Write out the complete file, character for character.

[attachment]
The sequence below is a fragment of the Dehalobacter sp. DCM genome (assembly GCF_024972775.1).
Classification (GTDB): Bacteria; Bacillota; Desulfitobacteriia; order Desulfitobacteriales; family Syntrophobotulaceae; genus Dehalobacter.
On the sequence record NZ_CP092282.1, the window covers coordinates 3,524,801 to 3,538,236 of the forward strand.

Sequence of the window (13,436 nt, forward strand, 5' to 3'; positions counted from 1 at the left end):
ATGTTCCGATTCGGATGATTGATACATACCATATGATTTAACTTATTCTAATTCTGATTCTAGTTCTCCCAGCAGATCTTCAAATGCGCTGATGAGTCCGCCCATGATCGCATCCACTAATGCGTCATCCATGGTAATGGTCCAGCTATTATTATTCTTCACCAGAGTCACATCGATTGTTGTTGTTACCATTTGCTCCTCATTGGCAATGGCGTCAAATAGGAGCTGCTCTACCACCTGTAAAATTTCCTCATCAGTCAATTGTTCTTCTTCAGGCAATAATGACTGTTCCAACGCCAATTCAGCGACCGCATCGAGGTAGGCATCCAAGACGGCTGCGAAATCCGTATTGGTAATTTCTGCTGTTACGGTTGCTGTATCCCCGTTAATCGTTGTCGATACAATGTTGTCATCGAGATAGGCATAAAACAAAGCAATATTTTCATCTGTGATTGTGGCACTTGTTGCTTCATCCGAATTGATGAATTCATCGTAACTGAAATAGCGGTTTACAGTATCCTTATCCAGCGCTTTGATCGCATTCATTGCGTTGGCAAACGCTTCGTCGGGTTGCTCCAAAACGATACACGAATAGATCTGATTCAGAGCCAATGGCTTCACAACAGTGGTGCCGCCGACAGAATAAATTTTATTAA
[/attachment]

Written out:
The sequence below is a fragment of the Dehalobacter sp. DCM genome (assembly GCF_024972775.1).
Classification (GTDB): Bacteria; Bacillota; Desulfitobacteriia; order Desulfitobacteriales; family Syntrophobotulaceae; genus Dehalobacter.
On the sequence record NZ_CP092282.1, the window covers coordinates 3,524,801 to 3,538,236 of the forward strand.

Sequence of the window (13,436 nt, forward strand, 5' to 3'; positions counted from 1 at the left end):
ATGTTCCGATTCGGATGATTGATACATACCATATGATTTAACTTATTCTAATTCTGATTCTAGTTCTCCCAGCAGATCTTCAAATGCGCTGATGAGTCCGCCCATGATCGCATCCACTAATGCGTCATCCATGGTAATGGTCCAGCTATTATTATTCTTCACCAGAGTCACATCGATTGTTGTTGTTACCATTTGCTCCTCATTGGCAATGGCGTCAAATAGGAGCTGCTCTACCACCTGTAAAATTTCCTCATCAGTCAATTGTTCTTCTTCAGGCAATAATGACTGTTCCAACGCCAATTCAGCGACCGCATCGAGGTAGGCATCCAAGACGGCTGCGAAATCCGTATTGGTAATTTCTGCTGTTACGGTTGCTGTATCCCCGTTAATCGTTGTCGATACAATGTTGTCATCGAGATAGGCATAAAACAAAGCAATATTTTCATCTGTGATTGTGGCACTTGTTGCTTCATCCGAATTGATGAATTCATCGTAACTGAAATAGCGGTTTACAGTATCCTTATCCAGCGCTTTGATCGCATTCATTGCGTTGGCAAACGCTTCGTCGGGTTGCTCCAAAACGATACACGAATAGATCTGATTCAGAGCCAATGGCTTCACAACAGTGGTGCCGCCGACAGAATAAATTTTATTAA